Any training regime subjects the body to gradual overuse. If ignored, small but persistent soft tissue problems can develop into chronic serious injuries.
Prolonged rides make tissues hard and inelastic, and when muscles become tight, blood is squeezed out of the soft tissue, depriving muscles of vital nutrients and oxygen. As a result, they become very painful and can lead to injuries in other areas.
Professional cyclists have long known the benefits of remedial massage before -- as well as after -- taxing rides. Now more and more keen amateur cyclists are coming to appreciate how remedial massage can prevent serious and chronic injuries as well as relieve tight muscles, tendons and ligaments.
Professional cyclists are religious about seeing an experienced massage therapist who knows how to manipulate soft tissues to remove waste products so the muscles can recover quickly. They have a massage about four days before a race, and a lighter massage the day before to help prepare their muscles for strenuous activity and reduce any psychological stress. They also always have a deep tissue treatment a day or two after a race to flush out toxins and improve circulation and blood flow.
It's not just professional cyclists who feel the pain, however; amateur riders covering long distances every week put their bodies under tremendous strain. I see a lot of tightness and soft tissue injuries in calves, illio-tibal bands (ITBs), hips, and the lower back. Cyclists also often tell me their thighs, glutes, shoulders and neck are painful after a day's riding.
A good remedial massage therapist is trained in muscular-skeletal conditions and we know how to work on increasing tissue permeability and elasticity, improving tissue microcirculation and breaking down scar tissue from previous trauma.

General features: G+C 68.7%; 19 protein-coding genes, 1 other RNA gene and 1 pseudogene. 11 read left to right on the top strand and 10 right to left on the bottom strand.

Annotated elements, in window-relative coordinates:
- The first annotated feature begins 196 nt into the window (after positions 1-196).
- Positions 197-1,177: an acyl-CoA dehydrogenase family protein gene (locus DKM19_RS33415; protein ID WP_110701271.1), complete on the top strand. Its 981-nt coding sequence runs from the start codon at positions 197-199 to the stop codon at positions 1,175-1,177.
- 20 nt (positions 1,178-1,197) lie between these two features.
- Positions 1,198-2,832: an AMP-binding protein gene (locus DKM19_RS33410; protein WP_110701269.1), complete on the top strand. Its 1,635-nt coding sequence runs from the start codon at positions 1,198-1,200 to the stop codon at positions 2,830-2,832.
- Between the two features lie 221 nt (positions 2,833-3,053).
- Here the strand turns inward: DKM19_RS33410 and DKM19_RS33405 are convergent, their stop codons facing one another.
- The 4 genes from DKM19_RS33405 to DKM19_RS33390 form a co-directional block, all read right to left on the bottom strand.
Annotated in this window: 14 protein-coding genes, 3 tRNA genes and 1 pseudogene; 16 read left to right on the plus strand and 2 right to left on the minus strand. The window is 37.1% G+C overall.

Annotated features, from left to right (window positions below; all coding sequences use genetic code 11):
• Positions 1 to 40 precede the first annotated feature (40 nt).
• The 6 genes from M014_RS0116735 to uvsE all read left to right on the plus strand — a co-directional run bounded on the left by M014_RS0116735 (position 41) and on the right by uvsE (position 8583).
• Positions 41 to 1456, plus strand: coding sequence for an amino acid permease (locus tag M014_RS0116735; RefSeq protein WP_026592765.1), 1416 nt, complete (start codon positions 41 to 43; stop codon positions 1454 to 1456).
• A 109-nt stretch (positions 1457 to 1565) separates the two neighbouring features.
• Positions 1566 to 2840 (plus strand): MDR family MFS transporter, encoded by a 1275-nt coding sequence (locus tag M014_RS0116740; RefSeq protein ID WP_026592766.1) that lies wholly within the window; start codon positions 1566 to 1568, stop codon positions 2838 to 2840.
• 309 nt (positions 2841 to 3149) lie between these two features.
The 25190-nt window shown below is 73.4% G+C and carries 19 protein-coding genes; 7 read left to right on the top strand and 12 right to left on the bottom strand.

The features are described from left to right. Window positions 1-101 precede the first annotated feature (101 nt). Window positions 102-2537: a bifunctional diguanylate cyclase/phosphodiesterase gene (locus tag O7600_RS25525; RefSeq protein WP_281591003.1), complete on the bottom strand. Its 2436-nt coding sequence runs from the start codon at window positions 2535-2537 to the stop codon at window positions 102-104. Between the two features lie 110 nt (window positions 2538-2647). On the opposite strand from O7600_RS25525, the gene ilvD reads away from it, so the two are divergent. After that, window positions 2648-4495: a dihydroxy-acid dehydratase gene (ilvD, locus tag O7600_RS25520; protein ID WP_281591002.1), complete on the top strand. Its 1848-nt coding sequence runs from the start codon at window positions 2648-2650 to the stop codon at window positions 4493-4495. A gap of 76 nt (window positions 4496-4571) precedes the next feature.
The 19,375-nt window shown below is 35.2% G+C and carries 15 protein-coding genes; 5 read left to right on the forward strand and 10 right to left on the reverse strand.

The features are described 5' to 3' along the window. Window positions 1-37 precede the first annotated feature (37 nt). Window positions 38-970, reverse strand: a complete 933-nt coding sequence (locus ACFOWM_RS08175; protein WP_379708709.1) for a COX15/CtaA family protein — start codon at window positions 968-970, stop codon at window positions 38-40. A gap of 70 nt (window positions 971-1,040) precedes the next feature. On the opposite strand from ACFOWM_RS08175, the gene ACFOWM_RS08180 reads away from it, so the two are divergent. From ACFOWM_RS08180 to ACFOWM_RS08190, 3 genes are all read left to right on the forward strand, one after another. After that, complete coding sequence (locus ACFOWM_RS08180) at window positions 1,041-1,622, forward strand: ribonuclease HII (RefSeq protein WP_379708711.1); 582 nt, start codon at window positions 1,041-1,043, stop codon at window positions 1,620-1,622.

It's also essential - and I can't emphasise this enough - that cyclists have a deep tissue massage a day or two after a race so that we can attend to any nagging pains and prevent minor injuries from becoming chronic problems.
Seeing that your bike works optimally is commonsense for any cyclist. Seeing a remedial massage therapist after a long hard ride should be too.
Hi! I'm Holly Hicks, the founder of Fluid Movement and Wellbeing and the Restore+Rebalance Stretch Program. For the past 20 years, I've treated thousands of people in clinical practice as an elite sports and remedial massage therapist and taught hundreds of in-person stretch classes and workshops as a stretch therapy coach. Classes, courses and private individual or group sessions available, in person and online. Join me on Facebook and Instagram or get in touch with me directly at email@example.com
It's incredible! From the moment I took it off the bike rack, and put it on the ground, it made zero vibration sounds. Just the sound of raw tyre to brick knock, and a gentle chain clank to the derailleur cage. Gone were the standing-vibrations that rattled throughout the entire bike. I'm…Tom Bammann